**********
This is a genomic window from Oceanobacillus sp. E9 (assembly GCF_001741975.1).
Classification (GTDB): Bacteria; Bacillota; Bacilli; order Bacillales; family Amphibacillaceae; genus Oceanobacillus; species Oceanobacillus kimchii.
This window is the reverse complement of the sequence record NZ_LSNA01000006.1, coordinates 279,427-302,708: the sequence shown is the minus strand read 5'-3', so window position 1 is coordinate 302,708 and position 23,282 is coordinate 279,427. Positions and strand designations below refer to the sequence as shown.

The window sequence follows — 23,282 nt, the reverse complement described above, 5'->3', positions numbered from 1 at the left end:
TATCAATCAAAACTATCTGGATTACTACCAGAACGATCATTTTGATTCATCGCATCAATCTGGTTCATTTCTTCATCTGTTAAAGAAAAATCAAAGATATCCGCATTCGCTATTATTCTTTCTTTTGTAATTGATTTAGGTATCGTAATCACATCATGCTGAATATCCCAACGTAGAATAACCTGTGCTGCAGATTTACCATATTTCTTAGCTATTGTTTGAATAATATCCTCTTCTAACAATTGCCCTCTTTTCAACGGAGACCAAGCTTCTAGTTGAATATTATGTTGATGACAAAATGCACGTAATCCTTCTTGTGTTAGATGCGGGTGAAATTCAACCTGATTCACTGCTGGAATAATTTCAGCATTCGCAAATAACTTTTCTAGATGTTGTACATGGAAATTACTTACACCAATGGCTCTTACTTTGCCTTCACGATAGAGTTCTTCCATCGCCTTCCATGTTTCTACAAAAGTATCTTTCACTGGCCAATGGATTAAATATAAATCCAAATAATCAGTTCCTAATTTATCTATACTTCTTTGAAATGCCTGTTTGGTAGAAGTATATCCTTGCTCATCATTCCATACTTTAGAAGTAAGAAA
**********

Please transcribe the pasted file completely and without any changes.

This is a genomic window from Oceanobacillus sp. E9 (assembly GCF_001741975.1).
Classification (GTDB): Bacteria; Bacillota; Bacilli; order Bacillales; family Amphibacillaceae; genus Oceanobacillus; species Oceanobacillus kimchii.
This window is the reverse complement of the sequence record NZ_LSNA01000006.1, coordinates 279,427-302,708: the sequence shown is the minus strand read 5'-3', so window position 1 is coordinate 302,708 and position 23,282 is coordinate 279,427. Positions and strand designations below refer to the sequence as shown.

The window sequence follows — 23,282 nt, the reverse complement described above, 5'->3', positions numbered from 1 at the left end:
TATCAATCAAAACTATCTGGATTACTACCAGAACGATCATTTTGATTCATCGCATCAATCTGGTTCATTTCTTCATCTGTTAAAGAAAAATCAAAGATATCCGCATTCGCTATTATTCTTTCTTTTGTAATTGATTTAGGTATCGTAATCACATCATGCTGAATATCCCAACGTAGAATAACCTGTGCTGCAGATTTACCATATTTCTTAGCTATTGTTTGAATAATATCCTCTTCTAACAATTGCCCTCTTTTCAACGGAGACCAAGCTTCTAGTTGAATATTATGTTGATGACAAAATGCACGTAATCCTTCTTGTGTTAGATGCGGGTGAAATTCAACCTGATTCACTGCTGGAATAATTTCAGCATTCGCAAATAACTTTTCTAGATGTTGTACATGGAAATTACTTACACCAATGGCTCTTACTTTGCCTTCACGATAGAGTTCTTCCATCGCCTTCCATGTTTCTACAAAAGTATCTTTCACTGGCCAATGGATTAAATATAAATCCAAATAATCAGTTCCTAATTTATCTATACTTCTTTGAAATGCCTGTTTGGTAGAAGTATATCCTTGCTCATCATTCCATACTTTAGAAGTAAGAAA